A woman who claimed she was subjected to discrimination and harassment while undergoing treatment for cancer has been awarded more than £47,700 compensation.
Eimear Coughlan worked for the Hideaways Club (UK) Ltd, a property investment firm based in London. She was the office manager and personal assistant to the chief executive, Poonam Dhawan-Leach.
Problems arose after she had to undergo surgery and intensive chemotherapy after developing an aggressive form of breast cancer.
She said Ms Leach treated her “sympathetically and with natural concern” at first, allowing her to work flexibly around her treatment schedule and to work from home if she felt particularly unwell.
However, the attitude changed over the following few months. The concession of flexible working was withdrawn and she was told she would have to take sick leave for at least half a day on reduced pay if she had to attend a medical appointment, even if it was only for an hour.
Ms Leach contacted the firm’s HR department for advice, saying Ms Coughlan “had not done a single day’s work” in the last three months and the working arrangement was not sustainable.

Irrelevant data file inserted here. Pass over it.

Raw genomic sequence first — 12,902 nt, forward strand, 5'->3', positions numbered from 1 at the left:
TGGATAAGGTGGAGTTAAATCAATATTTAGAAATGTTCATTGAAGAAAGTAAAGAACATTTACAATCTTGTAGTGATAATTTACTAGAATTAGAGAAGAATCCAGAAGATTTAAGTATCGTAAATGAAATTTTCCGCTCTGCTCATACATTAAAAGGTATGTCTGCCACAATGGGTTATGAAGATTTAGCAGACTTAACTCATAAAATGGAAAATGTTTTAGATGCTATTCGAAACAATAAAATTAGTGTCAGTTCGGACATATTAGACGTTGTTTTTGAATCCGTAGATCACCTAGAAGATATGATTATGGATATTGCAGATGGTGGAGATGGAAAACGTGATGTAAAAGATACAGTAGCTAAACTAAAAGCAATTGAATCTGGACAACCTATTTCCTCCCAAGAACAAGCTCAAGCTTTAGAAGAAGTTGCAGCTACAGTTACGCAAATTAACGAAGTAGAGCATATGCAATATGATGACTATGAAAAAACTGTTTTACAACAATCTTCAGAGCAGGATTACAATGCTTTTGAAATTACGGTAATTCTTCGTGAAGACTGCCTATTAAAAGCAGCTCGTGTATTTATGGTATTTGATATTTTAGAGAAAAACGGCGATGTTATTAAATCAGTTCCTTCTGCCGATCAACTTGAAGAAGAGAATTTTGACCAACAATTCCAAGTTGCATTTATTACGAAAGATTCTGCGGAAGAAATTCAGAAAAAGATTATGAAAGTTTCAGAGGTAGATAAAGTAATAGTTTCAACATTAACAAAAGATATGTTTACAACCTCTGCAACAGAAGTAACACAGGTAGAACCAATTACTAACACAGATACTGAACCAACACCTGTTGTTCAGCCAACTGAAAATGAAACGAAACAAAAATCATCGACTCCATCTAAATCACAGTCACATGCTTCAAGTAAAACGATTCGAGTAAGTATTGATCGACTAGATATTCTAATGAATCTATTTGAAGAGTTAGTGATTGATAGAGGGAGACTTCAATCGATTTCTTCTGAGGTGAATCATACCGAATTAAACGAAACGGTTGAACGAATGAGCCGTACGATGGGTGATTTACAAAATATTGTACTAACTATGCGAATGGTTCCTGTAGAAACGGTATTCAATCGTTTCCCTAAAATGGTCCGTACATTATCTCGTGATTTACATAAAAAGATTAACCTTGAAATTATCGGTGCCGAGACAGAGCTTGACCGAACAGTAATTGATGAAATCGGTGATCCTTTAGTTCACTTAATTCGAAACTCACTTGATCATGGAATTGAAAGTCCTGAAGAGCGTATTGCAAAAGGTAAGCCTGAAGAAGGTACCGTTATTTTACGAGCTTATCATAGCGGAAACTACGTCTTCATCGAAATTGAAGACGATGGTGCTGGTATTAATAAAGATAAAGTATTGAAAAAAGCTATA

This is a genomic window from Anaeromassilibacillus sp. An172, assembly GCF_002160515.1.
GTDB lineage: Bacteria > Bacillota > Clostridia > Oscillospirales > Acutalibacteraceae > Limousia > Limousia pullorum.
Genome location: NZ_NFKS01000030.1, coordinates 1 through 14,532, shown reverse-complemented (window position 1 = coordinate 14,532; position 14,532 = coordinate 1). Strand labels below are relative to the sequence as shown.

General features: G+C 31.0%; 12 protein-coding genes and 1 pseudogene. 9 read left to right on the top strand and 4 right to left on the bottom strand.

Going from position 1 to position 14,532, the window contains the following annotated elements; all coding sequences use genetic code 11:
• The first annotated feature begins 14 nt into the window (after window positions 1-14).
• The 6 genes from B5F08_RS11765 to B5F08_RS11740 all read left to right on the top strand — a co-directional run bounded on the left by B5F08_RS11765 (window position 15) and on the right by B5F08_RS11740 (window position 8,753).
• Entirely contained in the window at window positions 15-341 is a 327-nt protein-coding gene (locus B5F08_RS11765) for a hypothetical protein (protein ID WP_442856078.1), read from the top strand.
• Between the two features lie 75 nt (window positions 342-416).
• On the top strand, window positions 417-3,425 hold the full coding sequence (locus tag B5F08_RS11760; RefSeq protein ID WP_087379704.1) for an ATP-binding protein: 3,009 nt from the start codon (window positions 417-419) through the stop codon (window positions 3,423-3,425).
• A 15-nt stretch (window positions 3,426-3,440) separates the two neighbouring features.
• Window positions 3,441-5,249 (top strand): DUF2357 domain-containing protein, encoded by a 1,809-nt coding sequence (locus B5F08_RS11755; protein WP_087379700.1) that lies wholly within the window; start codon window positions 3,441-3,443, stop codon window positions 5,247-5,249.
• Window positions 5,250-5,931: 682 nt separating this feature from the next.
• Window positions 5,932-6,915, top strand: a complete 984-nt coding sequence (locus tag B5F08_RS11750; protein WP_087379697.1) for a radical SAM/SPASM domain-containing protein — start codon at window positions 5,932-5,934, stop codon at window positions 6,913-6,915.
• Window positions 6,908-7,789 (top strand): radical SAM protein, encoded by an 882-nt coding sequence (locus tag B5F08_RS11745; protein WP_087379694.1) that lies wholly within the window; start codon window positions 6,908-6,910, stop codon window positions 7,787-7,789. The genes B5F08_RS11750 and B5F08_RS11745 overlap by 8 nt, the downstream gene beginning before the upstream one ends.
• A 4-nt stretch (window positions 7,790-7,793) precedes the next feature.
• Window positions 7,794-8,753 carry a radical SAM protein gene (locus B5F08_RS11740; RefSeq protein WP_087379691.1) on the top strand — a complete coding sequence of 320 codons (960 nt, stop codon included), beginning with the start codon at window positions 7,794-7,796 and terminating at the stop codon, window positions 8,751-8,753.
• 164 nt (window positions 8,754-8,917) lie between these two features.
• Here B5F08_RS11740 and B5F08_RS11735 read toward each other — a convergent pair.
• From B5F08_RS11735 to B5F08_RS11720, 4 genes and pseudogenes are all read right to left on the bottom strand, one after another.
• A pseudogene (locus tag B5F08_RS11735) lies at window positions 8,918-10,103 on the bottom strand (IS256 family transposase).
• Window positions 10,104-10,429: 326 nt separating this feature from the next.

Three days before Ms Coughlan was due to undergo major surgery, she received an email accusing her being unfit to work yet refusing to take sick leave.
The Hideaways club disputed the claims and said that many of their decisions were made out of concern for Ms Coughlan.
The Employment Tribunal dismissed Ms Coughlan’s claims of constructive dismissal and victimisation, but held that she had been subjected to discrimination and harassment.
Judge David Pearl said some of the firm’s actions like asking her to provide medical letters “violated her dignity” and it had been irrational to expect her to take half a day’s sick leave to attend a medical appointment.
He added that removing the flexible working arrangement was “plainly unfavourable treatment” despite Ms Leach claiming it was for Ms Coughlan’s benefit.
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